Kinshasa Kirby shelter staff attended the December 17th city council meeting and expected to learn about the cost of installing a heating system for the shelter’s large kennel area.
buy cheap generic cytotec online canada pharmacy no prescription Jon Wayne Service Company employees stood behind the council chamber podium Thursday, describing the type and size of heating and cooling system the city would need for the kennel.
In the audience sat Kirby Animal Control Officer Ashley St. Denis, waiting to hear the cost – and assess the council’s reaction. But instead of watching the Council, it was the Council that was watching her.
“They showed up and made their presentation. At the end they said: “We would like to give this to you as a donation.” That was it, that was all it took. I started crying, ”said St. Denis.
Jon Wayne officials surprised the shelter’s staff with the announcement Thursday and worked hard the next morning to install the full $ 15,000 HVAC system.
David Herrera, an engineering specialist at Jon Wayne, said the company’s marketing team first reached out to Kirby to sponsor some guard dogs “so they could adopt them a bit faster,” he said.
While representatives from Jon Wayne were visiting, the shelter staff inquired about air conditioning and warmth in the kennel.
“I got involved. You asked me to take a look at the website, ”he said.
While reviewing the scope of such a contract and speaking with the animal control officers, Herrera said the decision had been made to proceed with the free installation.
“We have a lot of animal lovers working at Jon Wayne, so we thought it would be just a great idea to give them the entire system,” he added.
First, according to St. Denis, the staff considered buying some gas heaters to be placed outdoors to “bring some heat” into the kennel and keep the dogs warm.
When Jon Wayne’s representatives arrived for that first meeting, St. Denis said, “I thought, ‘Well, it wouldn’t hurt to get an offer to see if a system would actually be put in place for the dogs. ‘That way we wouldn’t have to worry about the gas heaters going on. “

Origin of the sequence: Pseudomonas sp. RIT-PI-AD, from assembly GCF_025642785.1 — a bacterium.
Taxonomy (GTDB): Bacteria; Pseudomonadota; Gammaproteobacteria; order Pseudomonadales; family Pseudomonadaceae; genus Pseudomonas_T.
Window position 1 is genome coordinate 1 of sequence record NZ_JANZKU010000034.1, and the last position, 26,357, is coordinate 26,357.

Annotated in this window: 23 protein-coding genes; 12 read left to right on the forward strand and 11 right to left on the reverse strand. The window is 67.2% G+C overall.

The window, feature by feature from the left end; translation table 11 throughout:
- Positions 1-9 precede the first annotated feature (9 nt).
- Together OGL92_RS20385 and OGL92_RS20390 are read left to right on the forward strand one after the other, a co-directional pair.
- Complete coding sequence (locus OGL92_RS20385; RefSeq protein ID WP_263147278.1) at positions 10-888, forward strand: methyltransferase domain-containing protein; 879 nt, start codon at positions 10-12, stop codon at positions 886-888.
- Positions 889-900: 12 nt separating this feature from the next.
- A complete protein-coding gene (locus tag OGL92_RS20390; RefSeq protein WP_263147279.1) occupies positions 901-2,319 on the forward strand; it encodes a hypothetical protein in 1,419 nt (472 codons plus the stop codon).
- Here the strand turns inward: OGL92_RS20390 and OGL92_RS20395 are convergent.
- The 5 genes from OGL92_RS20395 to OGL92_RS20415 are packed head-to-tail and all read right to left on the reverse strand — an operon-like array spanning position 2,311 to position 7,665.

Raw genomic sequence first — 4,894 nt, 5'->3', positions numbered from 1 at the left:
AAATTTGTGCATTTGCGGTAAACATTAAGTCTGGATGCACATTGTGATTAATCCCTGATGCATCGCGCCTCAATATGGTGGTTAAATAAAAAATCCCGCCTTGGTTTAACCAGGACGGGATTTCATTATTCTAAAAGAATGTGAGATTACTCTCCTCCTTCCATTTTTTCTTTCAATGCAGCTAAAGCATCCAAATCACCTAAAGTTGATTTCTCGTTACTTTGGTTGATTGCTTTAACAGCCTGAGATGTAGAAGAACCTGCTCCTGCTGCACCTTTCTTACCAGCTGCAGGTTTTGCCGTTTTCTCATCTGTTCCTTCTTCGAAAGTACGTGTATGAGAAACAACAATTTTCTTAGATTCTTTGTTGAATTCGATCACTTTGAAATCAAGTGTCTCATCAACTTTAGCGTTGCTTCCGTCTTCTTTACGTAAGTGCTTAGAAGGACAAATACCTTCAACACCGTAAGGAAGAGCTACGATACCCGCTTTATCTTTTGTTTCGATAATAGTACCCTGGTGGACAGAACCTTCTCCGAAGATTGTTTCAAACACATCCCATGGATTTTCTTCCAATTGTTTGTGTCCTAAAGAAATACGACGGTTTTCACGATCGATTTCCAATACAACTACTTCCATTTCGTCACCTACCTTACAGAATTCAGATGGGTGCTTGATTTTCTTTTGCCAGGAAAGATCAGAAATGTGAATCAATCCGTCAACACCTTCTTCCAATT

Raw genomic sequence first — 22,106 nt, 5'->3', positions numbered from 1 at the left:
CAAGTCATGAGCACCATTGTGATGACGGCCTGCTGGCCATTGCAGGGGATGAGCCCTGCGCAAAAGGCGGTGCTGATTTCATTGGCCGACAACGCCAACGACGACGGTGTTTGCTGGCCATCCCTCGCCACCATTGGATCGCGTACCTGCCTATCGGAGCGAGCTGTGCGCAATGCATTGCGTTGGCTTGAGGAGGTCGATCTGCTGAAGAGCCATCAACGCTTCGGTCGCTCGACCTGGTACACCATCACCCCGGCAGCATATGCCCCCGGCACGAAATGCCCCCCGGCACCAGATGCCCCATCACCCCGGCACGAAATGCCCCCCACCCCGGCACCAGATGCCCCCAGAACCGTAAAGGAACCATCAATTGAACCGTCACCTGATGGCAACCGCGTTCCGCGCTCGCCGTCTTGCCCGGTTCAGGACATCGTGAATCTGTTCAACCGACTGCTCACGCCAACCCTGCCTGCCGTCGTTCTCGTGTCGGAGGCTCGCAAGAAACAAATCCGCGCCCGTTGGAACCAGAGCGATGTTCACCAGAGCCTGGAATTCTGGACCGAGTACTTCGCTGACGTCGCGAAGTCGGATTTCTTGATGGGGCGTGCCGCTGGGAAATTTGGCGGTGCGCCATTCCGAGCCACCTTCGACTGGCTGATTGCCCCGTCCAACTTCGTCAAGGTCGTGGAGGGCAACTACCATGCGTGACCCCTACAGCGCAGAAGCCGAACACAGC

She didn’t know how much her request meant to Herrera and his staff.
“It was definitely not our original plan,” said Herrera. “What really touched us was the animal control officers. They are very committed to what they do and they have been extremely gracious.
“I remember them saying they thought the dogs deserved better than what they had,” he said. “At night, when it got very cold, they just wanted them to have some relief. That really touched us, and that really made us want to do this for them. “
The office, the lobby as well as the doctor and cat rooms of the animal shelter were already heated and air-conditioned – only the large dog pen remained without heating and cooling.
“It’s a wide open bay that is cold and concrete,” said St. Denis. “And it’s definitely suffocating out there in summer. We’re trying to get fans out there. We put buckets of ice in front of the fans to try and make it cooler for them. “
Herrera said the initial intent is to see if a smaller unit would be enough.
“They thought that maybe only a very small system could be used. It would be something really simple, really easy that we could put in place for them,” he said.
“But when I got there, I realized that this was going to be a very big job. It is a very large building with no insulation on the walls or ceiling. It would take a very large system. “
The next morning, workers arrived to begin installing an HVAC system that St. Denis said was far from certain would be outside of the shelter’s price range. Jon Wayne’s staff worked late Friday night to get the job done.
Now St. Denis can put those buckets away and keep the ice cream in the freezer where it belongs this summer as their “hot dogs” will now be “cool canines” thanks to Jon Wayne.